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Iridium Certus Transceiver is Now in Live Testing

By | August 21, 2019
The Iridium Certus 9770 transceiver. Photo: Iridium

The Iridium Certus 9770 transceiver. Photo: Iridium

Iridium Communications approved the first 10 beta partners developing new products based on the Iridium Certus 9770 transceiver. Each partner has received operational beta units, which have been undergoing extensive testing designed to fine-tune both the new transceiver and the first new solutions they will enable in preparation for service activation.The Iridium Certus 9770 transfers Internet Protocol (IP) data over 35 times faster than its predecessors while also supporting voice connections. This new midband device, with L-band speeds ranging from 22 Kbps to 88 Kbps, aims to expand the reach of satellite services to new markets, ranging from unmanned and autonomous drones to new personal communicators and remotely deployed Internet of Things (IoT) devices, all connected through Iridium’s L-band network.

The 10 companies currently testing a new generation of small-form factor satellite-enabled devices for maritime, aviation, land-mobile, IoT and government applications include: Beam Communications, Blue Sky Network, Cobham, Lars Thrane, Marine Instruments, McQ, NAL Research, SkyTrac Systems, Telespazio, and Wireless Innovation. Upon completion of testing, the Iridium Certus 9770 transceiver will be made available to additional Iridium licensed technology and distribution partners, expected in the first quarter of 2020.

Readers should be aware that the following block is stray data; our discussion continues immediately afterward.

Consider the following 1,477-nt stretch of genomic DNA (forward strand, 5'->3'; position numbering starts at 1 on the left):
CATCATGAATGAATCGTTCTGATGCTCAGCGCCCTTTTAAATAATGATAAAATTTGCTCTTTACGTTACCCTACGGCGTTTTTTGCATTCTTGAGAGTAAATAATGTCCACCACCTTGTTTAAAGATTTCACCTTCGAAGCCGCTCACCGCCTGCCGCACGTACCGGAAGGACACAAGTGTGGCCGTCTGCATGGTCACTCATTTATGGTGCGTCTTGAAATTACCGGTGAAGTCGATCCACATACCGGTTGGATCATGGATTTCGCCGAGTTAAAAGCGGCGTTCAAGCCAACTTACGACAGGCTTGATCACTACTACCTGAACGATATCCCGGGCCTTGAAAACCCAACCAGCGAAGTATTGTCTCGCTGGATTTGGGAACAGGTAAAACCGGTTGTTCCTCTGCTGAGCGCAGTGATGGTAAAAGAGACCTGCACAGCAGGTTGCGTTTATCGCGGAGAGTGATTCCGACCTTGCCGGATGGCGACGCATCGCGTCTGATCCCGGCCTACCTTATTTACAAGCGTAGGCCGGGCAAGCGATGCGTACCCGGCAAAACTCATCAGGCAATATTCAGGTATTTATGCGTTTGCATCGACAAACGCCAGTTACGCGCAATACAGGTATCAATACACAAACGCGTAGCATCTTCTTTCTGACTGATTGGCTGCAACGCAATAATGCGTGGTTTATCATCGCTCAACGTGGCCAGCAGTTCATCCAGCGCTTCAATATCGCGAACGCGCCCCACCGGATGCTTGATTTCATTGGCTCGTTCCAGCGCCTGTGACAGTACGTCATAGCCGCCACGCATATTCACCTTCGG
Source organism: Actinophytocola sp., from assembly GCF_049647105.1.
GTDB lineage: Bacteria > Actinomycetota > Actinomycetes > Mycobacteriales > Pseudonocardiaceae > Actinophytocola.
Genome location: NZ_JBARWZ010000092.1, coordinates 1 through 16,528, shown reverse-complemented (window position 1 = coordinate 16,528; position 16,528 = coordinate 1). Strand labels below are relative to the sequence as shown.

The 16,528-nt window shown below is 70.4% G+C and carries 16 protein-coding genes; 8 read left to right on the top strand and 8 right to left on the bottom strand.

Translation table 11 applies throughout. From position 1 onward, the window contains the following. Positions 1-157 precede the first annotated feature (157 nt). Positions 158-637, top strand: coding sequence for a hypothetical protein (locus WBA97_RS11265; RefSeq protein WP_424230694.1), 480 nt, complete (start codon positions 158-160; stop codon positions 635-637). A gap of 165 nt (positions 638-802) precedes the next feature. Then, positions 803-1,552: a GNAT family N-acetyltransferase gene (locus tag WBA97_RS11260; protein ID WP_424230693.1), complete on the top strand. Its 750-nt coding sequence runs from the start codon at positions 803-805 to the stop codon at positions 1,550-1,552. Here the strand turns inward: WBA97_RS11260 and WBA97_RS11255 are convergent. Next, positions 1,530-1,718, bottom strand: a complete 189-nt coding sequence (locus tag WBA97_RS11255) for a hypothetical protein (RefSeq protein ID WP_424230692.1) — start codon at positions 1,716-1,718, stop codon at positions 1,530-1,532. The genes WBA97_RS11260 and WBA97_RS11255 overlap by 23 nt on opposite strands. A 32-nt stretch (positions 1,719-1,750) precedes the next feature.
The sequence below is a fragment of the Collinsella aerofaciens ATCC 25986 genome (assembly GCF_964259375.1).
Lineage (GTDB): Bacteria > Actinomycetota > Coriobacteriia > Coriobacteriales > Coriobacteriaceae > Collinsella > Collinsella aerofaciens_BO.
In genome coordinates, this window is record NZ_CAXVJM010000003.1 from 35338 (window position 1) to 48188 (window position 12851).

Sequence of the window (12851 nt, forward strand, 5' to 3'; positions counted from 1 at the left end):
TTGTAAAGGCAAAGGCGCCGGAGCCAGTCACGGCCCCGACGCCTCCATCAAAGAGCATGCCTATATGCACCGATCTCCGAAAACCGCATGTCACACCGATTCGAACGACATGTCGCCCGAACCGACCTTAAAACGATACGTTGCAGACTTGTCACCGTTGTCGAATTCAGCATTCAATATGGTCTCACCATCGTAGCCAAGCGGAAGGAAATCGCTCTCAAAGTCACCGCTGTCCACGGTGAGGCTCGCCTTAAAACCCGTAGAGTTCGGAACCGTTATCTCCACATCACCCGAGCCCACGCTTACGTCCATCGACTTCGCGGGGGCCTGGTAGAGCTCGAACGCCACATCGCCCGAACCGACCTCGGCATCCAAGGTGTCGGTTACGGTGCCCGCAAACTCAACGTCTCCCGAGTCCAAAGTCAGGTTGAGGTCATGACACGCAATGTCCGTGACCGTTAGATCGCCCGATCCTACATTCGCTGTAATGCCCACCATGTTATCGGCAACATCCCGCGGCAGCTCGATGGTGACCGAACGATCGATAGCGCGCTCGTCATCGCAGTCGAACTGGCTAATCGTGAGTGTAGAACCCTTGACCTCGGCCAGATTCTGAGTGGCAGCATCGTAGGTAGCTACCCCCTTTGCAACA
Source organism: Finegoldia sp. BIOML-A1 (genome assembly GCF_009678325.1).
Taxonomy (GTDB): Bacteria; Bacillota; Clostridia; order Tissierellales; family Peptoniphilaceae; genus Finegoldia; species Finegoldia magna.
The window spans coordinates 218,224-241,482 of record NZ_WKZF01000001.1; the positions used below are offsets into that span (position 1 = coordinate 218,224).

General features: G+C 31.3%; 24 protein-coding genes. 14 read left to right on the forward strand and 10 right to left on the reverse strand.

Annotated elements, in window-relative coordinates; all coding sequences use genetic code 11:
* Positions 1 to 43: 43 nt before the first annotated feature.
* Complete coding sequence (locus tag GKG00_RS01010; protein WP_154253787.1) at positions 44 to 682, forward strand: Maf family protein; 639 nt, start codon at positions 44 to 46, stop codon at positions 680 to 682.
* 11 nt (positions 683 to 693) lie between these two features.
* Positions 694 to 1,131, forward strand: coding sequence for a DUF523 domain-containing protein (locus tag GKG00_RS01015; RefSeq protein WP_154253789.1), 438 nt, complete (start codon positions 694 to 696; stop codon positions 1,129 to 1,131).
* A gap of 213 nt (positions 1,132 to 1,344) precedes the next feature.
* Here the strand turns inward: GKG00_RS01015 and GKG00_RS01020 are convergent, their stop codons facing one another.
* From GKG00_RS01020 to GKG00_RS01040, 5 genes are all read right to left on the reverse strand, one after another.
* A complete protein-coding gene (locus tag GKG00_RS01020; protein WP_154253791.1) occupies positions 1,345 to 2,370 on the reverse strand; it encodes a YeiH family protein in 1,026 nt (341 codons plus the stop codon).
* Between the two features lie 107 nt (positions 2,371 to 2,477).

“This new breed of device is the start of a shift in what defines small-form-factor satellite communications technology,” said Matt Desch, CEO of Iridium. “These are highly mobile, lower-cost solutions that feature native IP technology at speeds capable of delivering a true internet, email, high-quality voice, photo and even some video capabilities. When you combine that with our truly global coverage, we’re creating a cost-effective and reliable ecosystem of new products in a new L-band speed class, midband, that is unlike anything that exists from the satellite community today.”